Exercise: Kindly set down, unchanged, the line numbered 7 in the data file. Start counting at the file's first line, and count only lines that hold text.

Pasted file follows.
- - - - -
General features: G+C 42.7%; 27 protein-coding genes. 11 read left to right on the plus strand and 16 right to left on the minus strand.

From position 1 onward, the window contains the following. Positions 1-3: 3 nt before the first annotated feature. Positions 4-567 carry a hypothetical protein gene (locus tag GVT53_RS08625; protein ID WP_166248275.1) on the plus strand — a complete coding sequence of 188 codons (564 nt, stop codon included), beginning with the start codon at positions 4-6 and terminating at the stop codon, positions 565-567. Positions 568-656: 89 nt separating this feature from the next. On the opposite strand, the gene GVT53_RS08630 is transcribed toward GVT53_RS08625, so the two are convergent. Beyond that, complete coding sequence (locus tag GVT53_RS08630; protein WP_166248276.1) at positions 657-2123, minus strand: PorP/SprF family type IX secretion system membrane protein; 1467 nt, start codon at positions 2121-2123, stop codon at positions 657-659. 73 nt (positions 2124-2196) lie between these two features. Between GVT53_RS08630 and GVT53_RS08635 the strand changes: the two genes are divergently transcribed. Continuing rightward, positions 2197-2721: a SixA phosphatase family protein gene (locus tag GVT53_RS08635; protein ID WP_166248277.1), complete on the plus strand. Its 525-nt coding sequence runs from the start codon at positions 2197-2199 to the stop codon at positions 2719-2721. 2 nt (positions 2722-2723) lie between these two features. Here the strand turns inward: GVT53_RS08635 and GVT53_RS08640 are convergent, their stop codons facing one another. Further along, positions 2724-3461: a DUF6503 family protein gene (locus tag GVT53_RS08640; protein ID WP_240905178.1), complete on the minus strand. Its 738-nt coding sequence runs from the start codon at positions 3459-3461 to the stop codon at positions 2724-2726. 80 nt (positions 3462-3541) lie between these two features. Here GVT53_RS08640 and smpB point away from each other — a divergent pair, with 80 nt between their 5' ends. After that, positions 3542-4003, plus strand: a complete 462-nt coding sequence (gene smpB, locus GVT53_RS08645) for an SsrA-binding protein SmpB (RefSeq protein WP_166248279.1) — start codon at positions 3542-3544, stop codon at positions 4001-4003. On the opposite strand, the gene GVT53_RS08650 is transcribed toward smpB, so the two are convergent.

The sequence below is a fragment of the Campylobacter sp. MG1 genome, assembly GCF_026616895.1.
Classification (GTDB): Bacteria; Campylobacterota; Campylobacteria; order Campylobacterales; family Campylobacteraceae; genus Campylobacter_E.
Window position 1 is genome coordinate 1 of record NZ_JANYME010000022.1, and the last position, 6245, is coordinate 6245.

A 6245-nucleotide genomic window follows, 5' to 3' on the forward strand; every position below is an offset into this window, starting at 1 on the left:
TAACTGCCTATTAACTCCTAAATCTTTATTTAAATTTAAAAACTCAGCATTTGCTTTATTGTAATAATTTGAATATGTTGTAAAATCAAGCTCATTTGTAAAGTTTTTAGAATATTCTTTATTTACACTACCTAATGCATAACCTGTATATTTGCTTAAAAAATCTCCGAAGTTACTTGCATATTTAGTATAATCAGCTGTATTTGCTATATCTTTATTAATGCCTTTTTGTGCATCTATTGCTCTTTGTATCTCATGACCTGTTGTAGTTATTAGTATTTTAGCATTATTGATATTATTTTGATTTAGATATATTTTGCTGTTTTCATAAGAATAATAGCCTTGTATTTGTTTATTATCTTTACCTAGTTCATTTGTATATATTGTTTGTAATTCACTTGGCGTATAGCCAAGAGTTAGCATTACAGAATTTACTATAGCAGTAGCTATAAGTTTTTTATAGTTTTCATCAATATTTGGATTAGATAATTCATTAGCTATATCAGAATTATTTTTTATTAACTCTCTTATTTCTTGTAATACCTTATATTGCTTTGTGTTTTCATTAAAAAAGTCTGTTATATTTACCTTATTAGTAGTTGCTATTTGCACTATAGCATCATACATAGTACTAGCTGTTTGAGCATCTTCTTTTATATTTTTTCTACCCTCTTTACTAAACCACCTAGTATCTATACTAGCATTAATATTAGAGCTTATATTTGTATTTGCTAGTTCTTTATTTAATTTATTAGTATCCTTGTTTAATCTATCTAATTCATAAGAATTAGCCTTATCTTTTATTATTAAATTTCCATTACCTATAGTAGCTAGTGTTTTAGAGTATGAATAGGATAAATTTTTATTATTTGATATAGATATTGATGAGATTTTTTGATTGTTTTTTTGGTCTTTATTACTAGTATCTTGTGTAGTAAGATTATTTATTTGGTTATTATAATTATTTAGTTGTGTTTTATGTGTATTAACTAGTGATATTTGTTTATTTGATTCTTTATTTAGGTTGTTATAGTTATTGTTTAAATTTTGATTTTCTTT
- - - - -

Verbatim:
TAACTGCCTATTAACTCCTAAATCTTTATTTAAATTTAAAAACTCAGCATTTGCTTTATTGTAATAATTTGAATATGTTGTAAAATCAAGCTCATTTGTAAAGTTTTTAGAATATTCTTTATTTACACTACCTAATGCATAACCTGTATATTTGCTTAAAAAATCTCCGAAGTTACTTGCATATTTAGTATAATCAGCTGTATTTGCTATATCTTTATTAATGCCTTTTTGTGCATCTATTGCTCTTTGTATCTCATGACCTGTTGTAGTTATTAGTATTTTAGCATTATTGATATTATTTTGATTTAGATATATTTTGCTGTTTTCATAAGAATAATAGCCTTGTATTTGTTTATTATCTTTACCTAGTTCATTTGTATATATTGTTTGTAATTCACTTGGCGTATAGCCAAGAGTTAGCATTACAGAATTTACTATAGCAGTAGCTATAAGTTTTTTATAGTTTTCATCAATATTTGGATTAGATAATTCATTAGCTATATCAGAATTATTTTTTATTAACTCTCTTATTTCTTGTAATACCTTATATTGCTTTGTGTTTTCATTAAAAAAGTCTGTTATATTTACCTTATTAGTAGTTGCTATTTGCACTATAGCATCATACATAGTACTAGCTGTTTGAGCATCTTCTTTTATATTTTTTCTACCCTCTTTACTAAACCACCTAGTATCTATACTAGCATTAATATTAGAGCTTATATTTGTATTTGCTAGTTCTTTATTTAATTTATTAGTATCCTTGTTTAATCTATCTAATTCATAAGAATTAGCCTTATCTTTTATTATTAAATTTCCATTACCTATAGTAGCTAGTGTTTTAGAGTATGAATAGGATAAATTTTTATTATTTGATATAGATATTGATGAGATTTTTTGATTGTTTTTTTGGTCTTTATTACTAGTATCTTGTGTAGTAAGATTATTTATTTGGTTATTATAATTATTTAGTTGTGTTTTATGTGTATTAACTAGTGATATTTGTTTATTTGATTCTTTATTTAGGTTGTTATAGTTATTGTTTAAATTTTGATTTTCTTT